As far as value, to buy loans with the seniors at 90% right now and the guy has another 60% on top of that in the second position. Once the value starts to go down, that guy, forget about the second. The first now has a major problem because now the guy is underwater on first. To me, holding that type of paper, it’s only good for the next two or three years and it gets your money and then sell it and get out. My model is to perform them and trade them. This was 2009, 2010 we’re at the bottom. My model is to hold that paper. When the values go up, I’m getting payoffs. That’s the model there, but now it’s your turn.
We’re at the top of the market. If there’s no equity back in your second or because you’re having to buy these blended pools now, you work with a borrower for short sales solutions or at least you can recoup some money or be very flexible when you work a loan modification with the borrower to help them not file thirteen and strip you out.
Martin, the new guys are coming in that are buying nonperforming. Do you think that they’re focusing on that stuff that has that equity position where the senior is at 55? Do you think they’re focusing on the higher spectrum where the senior is at 85 of value? Are they buying the seconds behind those? Do you see the newer guys?
Here’s what’s very interesting. I was talking to Joe Robert about this. It was Silver Bay. When I was first starting to buy in 2013, I would see so many loose notes on the ground and there were so many with partial equity or no equity. There was that thing. There’s a lot more cherry-picking going on. In today’s market, it either seems like there’s all equity notes, full equity junior notes where the first is performing and the seller wants an astronomical amount of money, and then there’s a whole bunch of unknowns, first delinquent, first foreclosure notes. Those days where there was some good balance where you could get that partial equity. You could still get it decently priced because it wasn’t full equity.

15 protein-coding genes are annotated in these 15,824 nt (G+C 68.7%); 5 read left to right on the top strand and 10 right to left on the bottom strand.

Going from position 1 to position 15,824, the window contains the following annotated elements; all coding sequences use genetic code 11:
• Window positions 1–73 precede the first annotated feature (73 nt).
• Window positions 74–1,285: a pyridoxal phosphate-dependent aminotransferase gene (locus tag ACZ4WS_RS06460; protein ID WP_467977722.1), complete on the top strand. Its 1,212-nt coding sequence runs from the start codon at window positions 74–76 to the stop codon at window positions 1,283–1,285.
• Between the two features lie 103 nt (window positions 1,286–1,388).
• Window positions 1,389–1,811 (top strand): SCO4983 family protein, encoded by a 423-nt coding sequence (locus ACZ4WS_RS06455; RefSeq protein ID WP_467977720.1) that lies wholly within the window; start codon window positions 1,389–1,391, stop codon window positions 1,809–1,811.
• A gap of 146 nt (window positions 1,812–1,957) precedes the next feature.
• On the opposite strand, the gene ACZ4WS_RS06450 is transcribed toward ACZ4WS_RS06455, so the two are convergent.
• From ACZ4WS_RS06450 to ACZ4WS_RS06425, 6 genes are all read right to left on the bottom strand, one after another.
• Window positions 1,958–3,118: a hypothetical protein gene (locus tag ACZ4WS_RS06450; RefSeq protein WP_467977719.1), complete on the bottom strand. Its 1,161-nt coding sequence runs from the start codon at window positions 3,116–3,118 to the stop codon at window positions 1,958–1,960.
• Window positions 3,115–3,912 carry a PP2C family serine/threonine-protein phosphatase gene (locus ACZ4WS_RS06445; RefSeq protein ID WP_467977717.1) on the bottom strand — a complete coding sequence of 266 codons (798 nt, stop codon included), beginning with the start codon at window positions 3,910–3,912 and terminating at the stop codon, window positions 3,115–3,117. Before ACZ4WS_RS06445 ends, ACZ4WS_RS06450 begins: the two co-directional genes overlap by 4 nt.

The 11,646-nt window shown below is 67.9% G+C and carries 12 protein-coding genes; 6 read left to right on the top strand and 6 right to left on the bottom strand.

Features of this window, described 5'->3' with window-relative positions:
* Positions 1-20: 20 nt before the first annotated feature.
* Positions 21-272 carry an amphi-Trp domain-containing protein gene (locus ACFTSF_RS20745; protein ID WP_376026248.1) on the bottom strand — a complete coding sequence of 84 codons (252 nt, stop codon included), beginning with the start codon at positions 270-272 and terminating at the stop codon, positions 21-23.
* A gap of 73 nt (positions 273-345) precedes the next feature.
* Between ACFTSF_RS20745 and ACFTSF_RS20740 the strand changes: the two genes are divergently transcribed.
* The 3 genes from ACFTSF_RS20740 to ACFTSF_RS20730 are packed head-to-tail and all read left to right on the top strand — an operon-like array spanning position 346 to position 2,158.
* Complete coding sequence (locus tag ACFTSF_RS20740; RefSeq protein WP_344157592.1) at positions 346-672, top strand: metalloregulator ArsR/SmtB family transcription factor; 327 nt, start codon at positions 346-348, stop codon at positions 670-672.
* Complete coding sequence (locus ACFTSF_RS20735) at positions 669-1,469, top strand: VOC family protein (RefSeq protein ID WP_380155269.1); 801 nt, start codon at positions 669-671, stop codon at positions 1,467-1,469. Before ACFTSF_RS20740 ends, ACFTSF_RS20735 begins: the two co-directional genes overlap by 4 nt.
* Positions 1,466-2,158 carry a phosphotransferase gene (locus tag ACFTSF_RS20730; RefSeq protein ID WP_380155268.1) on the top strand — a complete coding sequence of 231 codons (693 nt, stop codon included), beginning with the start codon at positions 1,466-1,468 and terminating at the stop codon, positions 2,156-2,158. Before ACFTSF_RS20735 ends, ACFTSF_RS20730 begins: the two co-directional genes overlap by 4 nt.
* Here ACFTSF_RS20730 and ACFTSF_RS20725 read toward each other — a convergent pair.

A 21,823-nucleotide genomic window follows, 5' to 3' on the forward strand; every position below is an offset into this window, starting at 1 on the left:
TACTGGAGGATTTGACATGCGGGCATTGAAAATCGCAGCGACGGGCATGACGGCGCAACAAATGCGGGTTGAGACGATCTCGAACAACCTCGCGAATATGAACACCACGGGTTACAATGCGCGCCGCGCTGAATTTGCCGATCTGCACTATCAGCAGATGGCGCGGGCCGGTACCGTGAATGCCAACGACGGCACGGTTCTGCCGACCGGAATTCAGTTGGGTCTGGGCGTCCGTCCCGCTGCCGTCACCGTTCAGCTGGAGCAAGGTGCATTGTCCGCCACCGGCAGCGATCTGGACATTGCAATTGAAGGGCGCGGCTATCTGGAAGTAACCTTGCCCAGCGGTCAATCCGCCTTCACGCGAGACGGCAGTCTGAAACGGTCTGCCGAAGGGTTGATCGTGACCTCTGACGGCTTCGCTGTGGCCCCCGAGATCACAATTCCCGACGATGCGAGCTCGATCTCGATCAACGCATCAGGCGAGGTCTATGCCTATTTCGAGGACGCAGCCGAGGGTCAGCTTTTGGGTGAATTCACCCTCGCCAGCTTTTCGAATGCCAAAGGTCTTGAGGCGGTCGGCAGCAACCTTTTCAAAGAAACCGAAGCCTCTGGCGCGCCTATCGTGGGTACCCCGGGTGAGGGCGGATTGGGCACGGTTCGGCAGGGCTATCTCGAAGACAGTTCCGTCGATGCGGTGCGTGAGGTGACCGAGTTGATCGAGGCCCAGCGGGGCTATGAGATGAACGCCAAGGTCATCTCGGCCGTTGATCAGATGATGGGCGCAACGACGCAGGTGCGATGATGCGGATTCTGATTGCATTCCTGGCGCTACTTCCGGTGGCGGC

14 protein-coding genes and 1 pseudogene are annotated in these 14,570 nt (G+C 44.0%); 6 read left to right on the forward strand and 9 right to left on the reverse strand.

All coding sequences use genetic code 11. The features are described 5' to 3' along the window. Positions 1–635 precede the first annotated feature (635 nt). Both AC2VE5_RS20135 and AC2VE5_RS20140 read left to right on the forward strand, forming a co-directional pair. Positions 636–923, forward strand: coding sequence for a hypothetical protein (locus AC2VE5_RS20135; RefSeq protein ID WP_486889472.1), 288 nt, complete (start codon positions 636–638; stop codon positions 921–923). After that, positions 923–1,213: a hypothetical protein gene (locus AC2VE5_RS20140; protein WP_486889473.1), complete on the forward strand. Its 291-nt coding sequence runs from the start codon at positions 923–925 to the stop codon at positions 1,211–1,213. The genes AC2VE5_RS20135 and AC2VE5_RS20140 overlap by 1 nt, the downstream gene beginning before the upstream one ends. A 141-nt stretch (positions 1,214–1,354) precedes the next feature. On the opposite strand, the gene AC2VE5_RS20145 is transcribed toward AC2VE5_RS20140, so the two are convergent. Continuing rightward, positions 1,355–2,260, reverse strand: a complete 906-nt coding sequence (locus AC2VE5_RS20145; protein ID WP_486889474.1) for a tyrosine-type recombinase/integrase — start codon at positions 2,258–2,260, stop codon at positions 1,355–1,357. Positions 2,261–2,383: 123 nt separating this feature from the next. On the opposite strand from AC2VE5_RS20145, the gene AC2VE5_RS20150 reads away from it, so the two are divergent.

I think a majority of the people that come into this space still like that first mortgage model because there’s that Lone Ranger JV model that’s being taught still by the Walmart trainers that are out there. Go punch up your relative for $100,000 and then go buy a first mortgage note for $100,000 and then split it 50/50 and everybody wins at the end of the day. That’s still a popular model, but in our space, in the junior lien space, it almost attracts the people that want to help homeowners stay in their homes and do loan modifications. That whole win-win scenario. For those people, a lot come in, they don’t understand the landscape. They risk-averse at first, so they just want to go to that full equity scenario. They’re like, “I might wait a little bit longer. I want that full equity. I know I’m going to have to pay for it a little bit more, but I don’t want to get burnt on my first deal.”
I’m saying the exact same thing where in the pool, you either have where it’s defined where seniors’ paying or you have it defined where it’s unknown. You can find a lot of value in that unknown bucket, but the price has definitely gone up on seconds. I posted that and I’m like, “It’s gone.”